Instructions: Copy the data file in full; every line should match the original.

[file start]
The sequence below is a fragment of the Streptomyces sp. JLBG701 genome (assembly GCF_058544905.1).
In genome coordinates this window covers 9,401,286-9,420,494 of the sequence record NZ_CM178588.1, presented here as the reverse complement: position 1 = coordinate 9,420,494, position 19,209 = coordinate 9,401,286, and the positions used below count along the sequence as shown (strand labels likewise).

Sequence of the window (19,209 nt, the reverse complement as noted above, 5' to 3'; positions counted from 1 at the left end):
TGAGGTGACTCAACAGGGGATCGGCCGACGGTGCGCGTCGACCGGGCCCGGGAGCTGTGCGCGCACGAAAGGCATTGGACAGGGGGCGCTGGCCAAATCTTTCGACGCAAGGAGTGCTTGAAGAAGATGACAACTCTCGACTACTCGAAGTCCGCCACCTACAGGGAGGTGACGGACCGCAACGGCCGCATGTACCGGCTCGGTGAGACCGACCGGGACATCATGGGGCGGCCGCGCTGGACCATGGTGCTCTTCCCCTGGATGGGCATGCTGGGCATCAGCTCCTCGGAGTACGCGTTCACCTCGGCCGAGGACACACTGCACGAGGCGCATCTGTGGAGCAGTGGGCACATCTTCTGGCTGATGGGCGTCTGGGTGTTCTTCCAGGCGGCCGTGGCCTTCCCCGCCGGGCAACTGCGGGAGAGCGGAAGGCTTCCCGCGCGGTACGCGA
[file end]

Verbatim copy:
The sequence below is a fragment of the Streptomyces sp. JLBG701 genome (assembly GCF_058544905.1).
In genome coordinates this window covers 9,401,286-9,420,494 of the sequence record NZ_CM178588.1, presented here as the reverse complement: position 1 = coordinate 9,420,494, position 19,209 = coordinate 9,401,286, and the positions used below count along the sequence as shown (strand labels likewise).

Sequence of the window (19,209 nt, the reverse complement as noted above, 5' to 3'; positions counted from 1 at the left end):
TGAGGTGACTCAACAGGGGATCGGCCGACGGTGCGCGTCGACCGGGCCCGGGAGCTGTGCGCGCACGAAAGGCATTGGACAGGGGGCGCTGGCCAAATCTTTCGACGCAAGGAGTGCTTGAAGAAGATGACAACTCTCGACTACTCGAAGTCCGCCACCTACAGGGAGGTGACGGACCGCAACGGCCGCATGTACCGGCTCGGTGAGACCGACCGGGACATCATGGGGCGGCCGCGCTGGACCATGGTGCTCTTCCCCTGGATGGGCATGCTGGGCATCAGCTCCTCGGAGTACGCGTTCACCTCGGCCGAGGACACACTGCACGAGGCGCATCTGTGGAGCAGTGGGCACATCTTCTGGCTGATGGGCGTCTGGGTGTTCTTCCAGGCGGCCGTGGCCTTCCCCGCCGGGCAACTGCGGGAGAGCGGAAGGCTTCCCGCGCGGTACGCGA